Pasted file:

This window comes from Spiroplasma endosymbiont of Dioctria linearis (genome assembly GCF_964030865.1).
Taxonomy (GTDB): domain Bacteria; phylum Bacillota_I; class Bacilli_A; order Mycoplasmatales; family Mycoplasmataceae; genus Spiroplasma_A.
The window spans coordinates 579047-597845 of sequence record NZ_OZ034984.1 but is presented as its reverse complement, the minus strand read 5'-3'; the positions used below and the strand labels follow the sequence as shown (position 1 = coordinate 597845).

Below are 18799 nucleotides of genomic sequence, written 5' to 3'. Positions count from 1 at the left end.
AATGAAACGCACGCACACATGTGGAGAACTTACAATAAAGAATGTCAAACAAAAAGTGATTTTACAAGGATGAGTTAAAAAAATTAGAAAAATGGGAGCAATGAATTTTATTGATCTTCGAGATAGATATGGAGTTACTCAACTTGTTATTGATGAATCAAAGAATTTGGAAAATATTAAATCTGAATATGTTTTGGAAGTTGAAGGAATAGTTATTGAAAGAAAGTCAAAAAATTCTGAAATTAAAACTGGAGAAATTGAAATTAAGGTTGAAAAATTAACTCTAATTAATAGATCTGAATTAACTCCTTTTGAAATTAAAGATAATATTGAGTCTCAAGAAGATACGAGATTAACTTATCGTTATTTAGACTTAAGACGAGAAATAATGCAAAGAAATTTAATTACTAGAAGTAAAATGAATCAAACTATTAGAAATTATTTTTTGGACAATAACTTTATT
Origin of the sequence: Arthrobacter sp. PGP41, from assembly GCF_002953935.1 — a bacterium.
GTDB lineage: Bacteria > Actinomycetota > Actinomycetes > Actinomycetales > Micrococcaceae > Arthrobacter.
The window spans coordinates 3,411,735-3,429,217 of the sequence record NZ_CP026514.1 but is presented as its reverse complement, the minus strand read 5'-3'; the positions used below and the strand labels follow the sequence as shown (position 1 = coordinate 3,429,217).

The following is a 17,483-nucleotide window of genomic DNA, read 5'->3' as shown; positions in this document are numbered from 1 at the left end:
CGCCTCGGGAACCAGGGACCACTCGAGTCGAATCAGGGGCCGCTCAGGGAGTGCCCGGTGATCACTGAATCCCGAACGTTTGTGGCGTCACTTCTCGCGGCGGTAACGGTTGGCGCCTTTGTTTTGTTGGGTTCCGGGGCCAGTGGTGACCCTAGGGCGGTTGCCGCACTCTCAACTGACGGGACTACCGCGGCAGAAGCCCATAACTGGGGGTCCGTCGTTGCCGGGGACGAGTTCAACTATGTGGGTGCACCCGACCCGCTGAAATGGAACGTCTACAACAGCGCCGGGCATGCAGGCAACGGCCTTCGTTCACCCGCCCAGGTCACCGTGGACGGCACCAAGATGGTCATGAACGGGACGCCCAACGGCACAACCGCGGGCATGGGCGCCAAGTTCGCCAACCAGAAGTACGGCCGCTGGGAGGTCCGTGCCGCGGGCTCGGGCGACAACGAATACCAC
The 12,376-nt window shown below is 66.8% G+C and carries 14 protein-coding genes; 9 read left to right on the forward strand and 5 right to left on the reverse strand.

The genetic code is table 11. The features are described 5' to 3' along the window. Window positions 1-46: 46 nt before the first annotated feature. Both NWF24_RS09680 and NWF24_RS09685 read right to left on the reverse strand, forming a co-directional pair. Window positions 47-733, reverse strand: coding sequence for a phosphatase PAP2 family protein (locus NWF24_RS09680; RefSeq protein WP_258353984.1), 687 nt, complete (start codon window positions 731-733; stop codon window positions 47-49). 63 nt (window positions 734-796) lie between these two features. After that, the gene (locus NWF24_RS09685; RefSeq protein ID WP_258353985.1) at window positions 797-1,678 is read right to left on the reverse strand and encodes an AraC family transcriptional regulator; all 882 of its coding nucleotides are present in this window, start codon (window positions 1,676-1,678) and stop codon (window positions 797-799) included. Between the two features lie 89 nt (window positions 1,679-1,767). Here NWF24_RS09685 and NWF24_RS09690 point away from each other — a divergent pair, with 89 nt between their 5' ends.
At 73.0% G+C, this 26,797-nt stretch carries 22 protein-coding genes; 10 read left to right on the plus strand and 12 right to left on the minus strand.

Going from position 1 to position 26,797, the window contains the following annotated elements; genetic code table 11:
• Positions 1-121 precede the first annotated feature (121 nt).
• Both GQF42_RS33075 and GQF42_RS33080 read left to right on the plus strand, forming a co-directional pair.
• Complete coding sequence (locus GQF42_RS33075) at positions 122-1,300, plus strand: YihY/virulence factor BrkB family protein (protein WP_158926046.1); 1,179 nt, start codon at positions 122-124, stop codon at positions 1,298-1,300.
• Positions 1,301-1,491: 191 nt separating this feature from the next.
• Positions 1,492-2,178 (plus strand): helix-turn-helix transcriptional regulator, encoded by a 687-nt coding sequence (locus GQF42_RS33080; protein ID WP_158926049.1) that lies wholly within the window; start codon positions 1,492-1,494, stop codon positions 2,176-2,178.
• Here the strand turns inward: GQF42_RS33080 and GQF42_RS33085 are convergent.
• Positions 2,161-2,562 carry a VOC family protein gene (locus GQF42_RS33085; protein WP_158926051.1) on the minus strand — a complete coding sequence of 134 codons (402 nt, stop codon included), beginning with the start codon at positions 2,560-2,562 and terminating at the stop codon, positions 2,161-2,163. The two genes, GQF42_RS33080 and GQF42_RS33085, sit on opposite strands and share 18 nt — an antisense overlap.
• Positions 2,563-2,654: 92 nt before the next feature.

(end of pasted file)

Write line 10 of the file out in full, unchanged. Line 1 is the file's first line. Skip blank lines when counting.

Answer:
CGCCTCGGGAACCAGGGACCACTCGAGTCGAATCAGGGGCCGCTCAGGGAGTGCCCGGTGATCACTGAATCCCGAACGTTTGTGGCGTCACTTCTCGCGGCGGTAACGGTTGGCGCCTTTGTTTTGTTGGGTTCCGGGGCCAGTGGTGACCCTAGGGCGGTTGCCGCACTCTCAACTGACGGGACTACCGCGGCAGAAGCCCATAACTGGGGGTCCGTCGTTGCCGGGGACGAGTTCAACTATGTGGGTGCACCCGACCCGCTGAAATGGAACGTCTACAACAGCGCCGGGCATGCAGGCAACGGCCTTCGTTCACCCGCCCAGGTCACCGTGGACGGCACCAAGATGGTCATGAACGGGACGCCCAACGGCACAACCGCGGGCATGGGCGCCAAGTTCGCCAACCAGAAGTACGGCCGCTGGGAGGTCCGTGCCGCGGGCTCGGGCGACAACGAATACCAC